Miranda v. Arizona

52 Section 6: Assuring Individual Rights: Ensuring Fair Trials and Punishments
***Government MUST respect a person’s right to a fair trial and must act fairly when punishing people convicted of crimes ***Which parts of the Constitution requires the government to respect the rights of a fair trial??? The Fifth, Sixth, Seventh, and Eighth Amendments! These give us the right to a speedy and public trial, the right to a trial by jury, the rights to an adequate defense, and restrictions on trying a person twice for the same crime.

53 Right to a Fair Trial—5 items
1. Speedy Trial 6th amendment The time period between the filing of formal charges and the start of a trial must be reasonable Accused is not in jail for extended period Evidence won’t be lost Extensions can be allowed by the judge to allow attorneys to gain more evidence Accused may be released on bail that is not excessive Once trial starts, bail money is returned (as long as accused shows up!)

54 Right to a Fair Trial—5 items
2. Public Trial Helps prevent abuses of the law How about televising trials??? OJ Simpson case For: it’s the public’s right to witness trials Against: this case was a circus! Everybody got to watch it and it could influence the court proceedings! *IN OJ CASE, THE JURY WAS SEQUESTERED!

55 Right to a Fair Trial—5 items
3, Trial by Jury 6th Amendment, 7th Amendment, and Article III, Section 2 guarantees the right to a trial by jury Petit Jury—decides cases 12 Trial must be held in the district in which the crime was committed Jury is a cross-section of the registered voters Can not be kept off jury because of race, sex, economic status, national origin, or religion Change of venue Accused can ask for change of venue They think they will not get a fair trial in their home town EX: Timothy McVeigh—blew up a government building in Oklahoma City His trial was moved to Denver Unanimous (all 12 jurors) verdicts needed to convict Bench trial Accused can waive right of trial by jury Judge decides the case Judge can refuse this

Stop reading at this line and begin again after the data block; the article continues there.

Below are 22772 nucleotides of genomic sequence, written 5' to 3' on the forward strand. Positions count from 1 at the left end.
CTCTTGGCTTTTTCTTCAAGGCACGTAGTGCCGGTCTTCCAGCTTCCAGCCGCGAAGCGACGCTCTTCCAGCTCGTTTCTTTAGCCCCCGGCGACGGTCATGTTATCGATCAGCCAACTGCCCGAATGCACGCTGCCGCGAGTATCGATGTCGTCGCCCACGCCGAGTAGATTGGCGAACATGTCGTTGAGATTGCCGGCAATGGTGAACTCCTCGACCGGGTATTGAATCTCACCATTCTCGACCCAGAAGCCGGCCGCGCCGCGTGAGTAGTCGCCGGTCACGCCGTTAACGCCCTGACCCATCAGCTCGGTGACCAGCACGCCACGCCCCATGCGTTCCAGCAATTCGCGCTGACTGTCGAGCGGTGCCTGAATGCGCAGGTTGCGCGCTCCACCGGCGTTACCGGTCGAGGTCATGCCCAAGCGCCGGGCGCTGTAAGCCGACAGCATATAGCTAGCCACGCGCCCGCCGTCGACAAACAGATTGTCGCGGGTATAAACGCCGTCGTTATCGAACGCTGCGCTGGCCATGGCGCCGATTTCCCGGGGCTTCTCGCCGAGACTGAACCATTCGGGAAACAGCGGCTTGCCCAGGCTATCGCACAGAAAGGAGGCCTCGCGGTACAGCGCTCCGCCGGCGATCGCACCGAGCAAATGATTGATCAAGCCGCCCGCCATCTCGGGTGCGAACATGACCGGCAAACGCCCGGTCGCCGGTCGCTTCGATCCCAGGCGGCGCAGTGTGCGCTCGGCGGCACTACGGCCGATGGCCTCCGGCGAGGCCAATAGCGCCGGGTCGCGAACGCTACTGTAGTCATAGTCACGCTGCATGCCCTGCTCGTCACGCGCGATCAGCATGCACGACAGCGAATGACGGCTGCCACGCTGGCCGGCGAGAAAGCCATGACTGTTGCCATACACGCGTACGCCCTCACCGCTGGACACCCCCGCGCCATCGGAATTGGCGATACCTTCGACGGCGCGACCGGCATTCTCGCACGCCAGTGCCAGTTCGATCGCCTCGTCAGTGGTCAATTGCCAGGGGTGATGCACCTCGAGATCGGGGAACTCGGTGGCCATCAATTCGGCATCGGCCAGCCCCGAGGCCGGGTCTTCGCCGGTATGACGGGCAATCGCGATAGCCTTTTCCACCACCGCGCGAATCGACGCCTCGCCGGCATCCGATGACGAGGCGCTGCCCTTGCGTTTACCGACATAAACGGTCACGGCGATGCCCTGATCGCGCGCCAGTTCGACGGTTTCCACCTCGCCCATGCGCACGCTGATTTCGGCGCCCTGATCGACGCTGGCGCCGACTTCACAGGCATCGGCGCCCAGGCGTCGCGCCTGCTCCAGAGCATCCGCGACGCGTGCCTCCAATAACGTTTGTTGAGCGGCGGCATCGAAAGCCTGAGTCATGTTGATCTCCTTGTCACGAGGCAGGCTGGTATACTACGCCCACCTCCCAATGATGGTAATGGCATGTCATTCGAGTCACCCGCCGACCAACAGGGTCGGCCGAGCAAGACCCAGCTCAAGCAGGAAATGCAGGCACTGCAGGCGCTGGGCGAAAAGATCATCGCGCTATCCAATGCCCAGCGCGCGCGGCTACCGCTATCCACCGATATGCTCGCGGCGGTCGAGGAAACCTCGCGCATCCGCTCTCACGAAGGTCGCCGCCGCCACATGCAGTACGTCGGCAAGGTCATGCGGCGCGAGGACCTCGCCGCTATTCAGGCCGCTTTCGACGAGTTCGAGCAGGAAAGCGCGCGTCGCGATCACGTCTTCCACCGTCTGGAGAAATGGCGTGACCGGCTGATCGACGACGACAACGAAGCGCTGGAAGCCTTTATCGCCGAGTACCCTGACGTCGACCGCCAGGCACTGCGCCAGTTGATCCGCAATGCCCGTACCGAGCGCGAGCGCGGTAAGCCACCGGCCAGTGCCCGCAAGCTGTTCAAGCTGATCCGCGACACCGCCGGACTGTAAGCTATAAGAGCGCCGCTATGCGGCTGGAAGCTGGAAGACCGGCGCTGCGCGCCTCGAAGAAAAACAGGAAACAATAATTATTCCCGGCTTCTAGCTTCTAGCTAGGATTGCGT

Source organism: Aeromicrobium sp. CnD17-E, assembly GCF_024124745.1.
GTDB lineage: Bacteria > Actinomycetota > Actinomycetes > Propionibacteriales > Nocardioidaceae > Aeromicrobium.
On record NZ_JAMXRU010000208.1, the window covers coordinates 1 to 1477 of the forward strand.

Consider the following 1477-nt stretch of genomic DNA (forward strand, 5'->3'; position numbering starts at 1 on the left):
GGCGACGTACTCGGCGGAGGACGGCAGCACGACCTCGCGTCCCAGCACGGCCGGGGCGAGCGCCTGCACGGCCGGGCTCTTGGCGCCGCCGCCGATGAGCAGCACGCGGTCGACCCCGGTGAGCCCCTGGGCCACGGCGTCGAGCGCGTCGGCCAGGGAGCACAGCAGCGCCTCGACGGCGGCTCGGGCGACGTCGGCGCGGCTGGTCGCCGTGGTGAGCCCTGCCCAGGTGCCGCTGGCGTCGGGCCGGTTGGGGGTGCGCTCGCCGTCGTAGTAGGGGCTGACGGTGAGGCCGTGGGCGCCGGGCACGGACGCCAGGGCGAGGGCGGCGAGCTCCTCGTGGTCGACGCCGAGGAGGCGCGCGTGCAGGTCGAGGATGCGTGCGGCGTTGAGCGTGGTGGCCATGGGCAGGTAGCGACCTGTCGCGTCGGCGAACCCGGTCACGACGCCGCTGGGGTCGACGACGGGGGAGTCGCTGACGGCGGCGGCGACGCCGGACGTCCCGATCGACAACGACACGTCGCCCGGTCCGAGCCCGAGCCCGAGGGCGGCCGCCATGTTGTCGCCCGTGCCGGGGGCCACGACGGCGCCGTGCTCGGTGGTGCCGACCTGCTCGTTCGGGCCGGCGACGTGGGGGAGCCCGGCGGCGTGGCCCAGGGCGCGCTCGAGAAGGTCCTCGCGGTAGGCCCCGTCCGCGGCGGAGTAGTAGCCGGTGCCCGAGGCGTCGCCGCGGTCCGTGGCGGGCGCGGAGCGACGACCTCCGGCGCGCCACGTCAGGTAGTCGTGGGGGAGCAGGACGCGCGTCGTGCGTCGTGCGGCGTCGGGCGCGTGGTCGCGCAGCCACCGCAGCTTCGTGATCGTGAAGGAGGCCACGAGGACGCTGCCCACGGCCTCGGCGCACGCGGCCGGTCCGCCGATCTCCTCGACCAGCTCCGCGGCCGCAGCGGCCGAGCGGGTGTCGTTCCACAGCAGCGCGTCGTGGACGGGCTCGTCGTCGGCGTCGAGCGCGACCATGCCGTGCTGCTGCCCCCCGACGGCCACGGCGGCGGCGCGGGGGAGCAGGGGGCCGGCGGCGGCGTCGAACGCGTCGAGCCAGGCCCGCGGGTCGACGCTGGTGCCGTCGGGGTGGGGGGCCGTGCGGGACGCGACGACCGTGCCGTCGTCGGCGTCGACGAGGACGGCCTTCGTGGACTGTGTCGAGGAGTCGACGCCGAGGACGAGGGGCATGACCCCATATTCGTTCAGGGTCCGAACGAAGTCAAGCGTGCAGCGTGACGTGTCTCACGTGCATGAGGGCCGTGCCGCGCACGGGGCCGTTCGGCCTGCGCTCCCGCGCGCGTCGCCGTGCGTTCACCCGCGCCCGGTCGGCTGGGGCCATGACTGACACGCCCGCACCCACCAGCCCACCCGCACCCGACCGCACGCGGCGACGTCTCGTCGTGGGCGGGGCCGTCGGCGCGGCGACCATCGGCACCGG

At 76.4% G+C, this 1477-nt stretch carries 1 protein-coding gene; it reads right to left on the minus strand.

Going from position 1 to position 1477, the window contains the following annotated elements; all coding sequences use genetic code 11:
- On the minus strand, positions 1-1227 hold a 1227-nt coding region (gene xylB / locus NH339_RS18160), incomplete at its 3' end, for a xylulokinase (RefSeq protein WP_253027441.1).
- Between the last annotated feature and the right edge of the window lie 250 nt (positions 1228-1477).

56 Right to a Fair Trial—5 items
4. Adequate Defense Sixth Amendment guarantees this right People accused of crimes have the right to Be informed of the charges against them Question witnesses against them in court Present their own witnesses in court, and Be represented by counsel—a lawyer 1932—Supreme Court ruled that the right to counsel was so critical in cases involving capital offenses that the government MUST provide lawyers for people who cannot afford them 1963 Gideon v. Wainwright Gideon accused of breaking into a pool hall with the intent to commit a misdemeanor. He was too poor to afford a lawyer, and requested that one be provided. Judge refused. He got 5 year sentence. Gideon mailed a petition about his case to the Supreme Court. Court said that Gideon’s 6th Amendment right was violated government MUST provide lawyer for anybody who can’t afford one 1973: Court extended the right to counsel even further Accused person cannot be sent to jail for any offense unless he or she has either been represented by counsel or voluntarily given up that right

57 OYEZ—click on the link to read about the case
Gideon v. Wainwright

58 Right to a Fair Trial—5 items
5. Double Jeopardy—can not be tried twice for the same crime Fifth Amendment guarantees this right Can not be found innocent in state court, then tried again in federal court Can not be found guilty, then put on trial again to get a harsher penalty Does NOT INCLUDE Situation when a person breaks both a state and federal law If a jury does not give a verdict in 1st trial, you can be tried again

59 Fair Punishment—8th Amendment
Cruel and Unusual Punishment What is cruel and unusual punishment? Whipping? Flogging? Quartering? Firing Squad? Electric Chair? Supreme Court says cruel and unusual punishment “is not fastened to the absolute but may acquire meaning as public opinion becomes enlightened by humane justice.” 1969—overcrowding in prisons included as cruel and unusual

60 Capital Punishment Is it cruel and unusual?
Court said it is not cruel and unusual until the 1970’s Furman v. Georgia Court said capital punishment against the 8th Amendment Too many death penalty cases were influenced by race or other factors 1976 Gregg v. Georgia Georgia came up with a new system for death penalty cases 2 parts—both decided by the jury Conviction phase Penalty phase Also, the Supreme Court automatically reviews all death penalty cases

61 OYEZ—click on the link to read about the case
Furman v. Georgia Gregg v. Georgia